By Ken Tucker
Updated December 19, 2003 at 05:00 AM EST

Back in 1982, in the independent comic ”Love & Rockets,” artist-writer Gilbert Hernandez created a two-part story called ”Heartbreak Soup.” It introduced the inhabitants of a make-believe Latin American village called Palomar — a dusty little town, ”population 386,” whose name, Hernandez informed us in a handy footnote, translates as ”pigeon coop.” In the new 522-page, six-pound, gorgeously produced collection of Hernandez’s 20-year project — ”Palomar: The Heartbreak Soup Stories” — we realize that many of the central characters in this town try to either fly that pigeon coop for new, better lives, or resign themselves to being cooped up there forever and make the best of it. In the process of filling up Palomar, Hernandez’s black-and-white drawings cohered to form an epic, sprawling tale of yearning, lust, betrayal, and commitment.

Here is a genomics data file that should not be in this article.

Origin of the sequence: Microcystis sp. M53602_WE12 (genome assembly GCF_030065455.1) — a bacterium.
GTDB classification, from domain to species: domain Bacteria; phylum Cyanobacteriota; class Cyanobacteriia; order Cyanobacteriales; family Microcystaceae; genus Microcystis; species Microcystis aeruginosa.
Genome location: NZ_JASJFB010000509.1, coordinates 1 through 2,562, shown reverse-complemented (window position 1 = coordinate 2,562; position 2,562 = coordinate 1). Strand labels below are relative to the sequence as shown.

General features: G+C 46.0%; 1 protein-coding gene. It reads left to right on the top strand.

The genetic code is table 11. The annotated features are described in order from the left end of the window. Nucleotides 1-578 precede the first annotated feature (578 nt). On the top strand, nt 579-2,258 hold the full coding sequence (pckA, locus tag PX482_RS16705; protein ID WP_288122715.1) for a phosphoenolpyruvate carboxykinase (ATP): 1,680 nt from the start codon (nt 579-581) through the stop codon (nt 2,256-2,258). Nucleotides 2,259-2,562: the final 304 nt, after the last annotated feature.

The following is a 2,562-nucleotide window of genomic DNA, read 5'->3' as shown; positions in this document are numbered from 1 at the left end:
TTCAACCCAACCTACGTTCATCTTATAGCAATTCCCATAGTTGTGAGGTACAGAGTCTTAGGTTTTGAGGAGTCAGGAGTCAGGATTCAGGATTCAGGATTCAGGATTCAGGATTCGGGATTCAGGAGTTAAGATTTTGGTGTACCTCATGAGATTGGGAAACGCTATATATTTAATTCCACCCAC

Over the years, Hernandez deepened and enriched the Palomar stories in the sporadically published ”Love & Rockets” (his brother Jaime contributed separate, non-”Palomar” stories). Gilbert jumped around in the chronology of his novelistic story; one service of this book is that it arranges the storytelling in proper sequence. The result is a revelation: Gilbert Hernandez has written a great piece of Latin American fiction — and drawn cool, sexy illustrations for it to boot.